I hope you enjoyed last week’s conversation about what to do with our inevitable downtime. To keep from getting discouraged, we should look at downtime as an opportunity to build a closer relationship with our best clients, ask for referrals, and create new or extended services that are within our realm of expertise.
On to this week. We’re consultants. As such, our practices should have a profitable mix of 1-to-1 and 1-to-many clients (I wrote about this in an earlier post). But such a client mix implies two distinct audiences. So how do you market to two audiences? Differently, of course!
And if you’re new here, welcome aboard. This is what we do!
Writing this blog is one of my favorite things that I do each week. And it’s important for me to check in with you regarding what you would like to see me write about.
So, what’s the one thing that, if you were more effective at, would move the dial on your practice furthest, fastest this year? Email me and I’ll try to help … my inbox is always open!
A quick recap
There are two ways to deliver our professional services: 1-to-1 and 1-to-many. (Note: In my previous newsletter I said there was also a “1-to-masses” basket of work. For the sake of brevity I am collapsing this into 1-to-many.)
Most of us operate in the 1-to-1 world. We sell bespoke expert services to one client at a time due to the high level of personal attention that each one of them requires.
Then there is the 1-to-many world. We use our intellectual property to create valuable courses, toolkits, etc. that hundreds of users in our respective practice niches want to buy.
Why bother with 1-to-many
I think we build credibility, respect, and trust in the 1-to-1 world. Technically, it keeps us in the game. And there is tremendous satisfaction in building those personal client relationships and helping them solve their unique problems.
Unfortunately, we end up trading our hours for client dollars, which doesn’t scale if we’re a solo. And honestly, sometimes I find all the attention those 1-to-1 clients need to be personally draining. Do you find that to be the case, too? (Please don’t let it just be me.)
However, the credibility, respect, and trust we build in the 1-to-1 world can be radically leveraged in the 1-to-many world. And the ability to produce one book, course, or toolkit that can be sold many times, and help many people, is exhilarating!
Jim Hitchner is the shining example of practicing in the 1-to-many world in our industry. He sells newsletters, webinars, and toolkits and his clients are appraisers (many of them). If we want to talk leverage, there is no better potential than this world. Which is why we all should bother with this work.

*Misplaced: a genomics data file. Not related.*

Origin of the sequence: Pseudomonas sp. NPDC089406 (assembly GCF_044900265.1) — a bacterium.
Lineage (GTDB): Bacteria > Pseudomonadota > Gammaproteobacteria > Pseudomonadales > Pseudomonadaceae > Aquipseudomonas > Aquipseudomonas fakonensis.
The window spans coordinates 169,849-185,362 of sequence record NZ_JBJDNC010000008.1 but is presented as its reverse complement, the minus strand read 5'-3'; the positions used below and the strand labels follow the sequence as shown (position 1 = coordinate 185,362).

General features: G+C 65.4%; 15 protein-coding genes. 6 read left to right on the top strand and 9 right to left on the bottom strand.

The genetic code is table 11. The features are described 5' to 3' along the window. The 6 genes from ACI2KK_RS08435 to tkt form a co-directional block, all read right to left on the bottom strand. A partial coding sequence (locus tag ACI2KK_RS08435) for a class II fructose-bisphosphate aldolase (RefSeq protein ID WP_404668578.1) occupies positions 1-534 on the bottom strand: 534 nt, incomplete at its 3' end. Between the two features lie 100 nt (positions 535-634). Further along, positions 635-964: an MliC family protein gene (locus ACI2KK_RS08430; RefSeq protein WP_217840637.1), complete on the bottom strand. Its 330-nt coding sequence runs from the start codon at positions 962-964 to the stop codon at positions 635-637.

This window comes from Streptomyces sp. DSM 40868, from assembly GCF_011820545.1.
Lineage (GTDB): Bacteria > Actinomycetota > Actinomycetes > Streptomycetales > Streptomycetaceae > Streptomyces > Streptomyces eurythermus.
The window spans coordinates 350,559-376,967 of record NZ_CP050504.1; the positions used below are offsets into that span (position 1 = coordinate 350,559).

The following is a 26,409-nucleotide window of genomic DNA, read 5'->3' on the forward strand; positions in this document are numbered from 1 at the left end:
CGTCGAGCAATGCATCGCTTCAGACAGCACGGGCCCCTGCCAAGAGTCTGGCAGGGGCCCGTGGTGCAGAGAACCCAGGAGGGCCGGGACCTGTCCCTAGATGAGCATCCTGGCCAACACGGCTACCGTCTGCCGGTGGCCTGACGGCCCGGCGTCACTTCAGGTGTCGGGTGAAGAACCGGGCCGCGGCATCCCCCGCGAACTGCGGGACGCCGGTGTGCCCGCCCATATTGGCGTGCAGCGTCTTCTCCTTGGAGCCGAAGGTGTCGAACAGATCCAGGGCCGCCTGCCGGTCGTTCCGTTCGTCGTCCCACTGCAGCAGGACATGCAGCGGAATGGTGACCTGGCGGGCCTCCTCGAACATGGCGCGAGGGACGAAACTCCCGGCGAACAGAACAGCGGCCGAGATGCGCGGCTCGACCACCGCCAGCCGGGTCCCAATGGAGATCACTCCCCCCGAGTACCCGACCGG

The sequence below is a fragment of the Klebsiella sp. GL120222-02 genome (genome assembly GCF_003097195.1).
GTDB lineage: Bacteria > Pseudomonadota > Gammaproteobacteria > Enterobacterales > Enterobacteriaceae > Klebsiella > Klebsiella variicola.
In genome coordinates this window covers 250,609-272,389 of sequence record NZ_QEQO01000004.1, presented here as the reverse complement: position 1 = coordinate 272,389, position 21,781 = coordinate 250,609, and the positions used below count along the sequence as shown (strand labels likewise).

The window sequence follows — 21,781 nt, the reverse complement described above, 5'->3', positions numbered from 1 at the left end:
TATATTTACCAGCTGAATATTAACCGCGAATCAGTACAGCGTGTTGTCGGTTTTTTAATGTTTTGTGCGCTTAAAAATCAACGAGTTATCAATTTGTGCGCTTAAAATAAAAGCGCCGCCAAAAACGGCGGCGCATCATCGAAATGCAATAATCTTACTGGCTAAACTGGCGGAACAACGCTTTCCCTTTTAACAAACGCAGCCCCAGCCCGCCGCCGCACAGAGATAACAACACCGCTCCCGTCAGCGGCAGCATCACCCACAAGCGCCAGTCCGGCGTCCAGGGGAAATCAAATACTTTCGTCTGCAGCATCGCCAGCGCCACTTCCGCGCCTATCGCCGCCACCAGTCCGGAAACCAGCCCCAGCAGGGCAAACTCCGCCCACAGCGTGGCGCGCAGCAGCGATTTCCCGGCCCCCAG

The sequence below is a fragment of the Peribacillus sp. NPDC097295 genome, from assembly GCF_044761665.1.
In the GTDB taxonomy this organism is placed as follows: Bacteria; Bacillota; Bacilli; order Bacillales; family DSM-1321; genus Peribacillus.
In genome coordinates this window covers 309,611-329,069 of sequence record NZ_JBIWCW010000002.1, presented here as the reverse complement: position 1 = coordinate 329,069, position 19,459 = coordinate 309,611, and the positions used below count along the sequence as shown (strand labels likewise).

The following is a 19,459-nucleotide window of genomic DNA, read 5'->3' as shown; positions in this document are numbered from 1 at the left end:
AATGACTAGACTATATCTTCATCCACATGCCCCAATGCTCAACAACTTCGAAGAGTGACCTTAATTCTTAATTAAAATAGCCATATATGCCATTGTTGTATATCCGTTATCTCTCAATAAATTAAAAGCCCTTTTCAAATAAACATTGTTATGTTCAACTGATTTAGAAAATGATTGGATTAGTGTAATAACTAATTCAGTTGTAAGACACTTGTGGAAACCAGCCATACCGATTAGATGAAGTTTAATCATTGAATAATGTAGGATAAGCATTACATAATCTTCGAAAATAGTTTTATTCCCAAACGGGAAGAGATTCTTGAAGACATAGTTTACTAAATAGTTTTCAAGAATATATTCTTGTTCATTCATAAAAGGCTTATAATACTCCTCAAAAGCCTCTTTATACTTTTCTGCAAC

And that requires different marketing
How you market to buyers of each basket of work will be different. Here’s how.
- Is high-touch and often low-tech.
- Uses tactics that put us in direct contact with those prospects, clients, and referral sources, such as sending personal notes, making phone calls, or meeting in person.
- Can be low cost, but requires a significant amount of our personal time per contact.
- Is low-touch and often high-tech.
- Uses tactics that are impersonal or indirect, such as public speaking to large groups, website pages, email blasts, webinars, or social media status updates.
- Can be high cost, but requires a small amount of our personal time per contact.
47% of the appraisers I’ve surveyed say they only spend 1-2 hours a week on marketing. That’s not enough for 1-to-1 marketing.
73% of appraisers say they are not using social media to grow their sphere of awareness and influence. That’s not gonna open the door to 1-to-many marketing.
In real life
As you can see, the marketing choices we have depends on what we’re selling. And which marketing choice is “better” depends on our goals.
I think a balanced practice needs both 1-to-1 and 1-to-many clients; thus, a balanced practice needs both kinds of marketing. You may not be there yet, but you will want to be. Sooner rather than later … especially as the forces of practice specialization, competitor globalization, and fee commoditization grind through our industry.
Let me know how I can help.
– If you like what I write about, tell a colleague.
– If something resonates and you want to reach out directly, email me.
– If you think we share common interests, connect with me on LinkedIn.
– If you want a sense of how well your practice is working for you, take this Practice Self Assessment.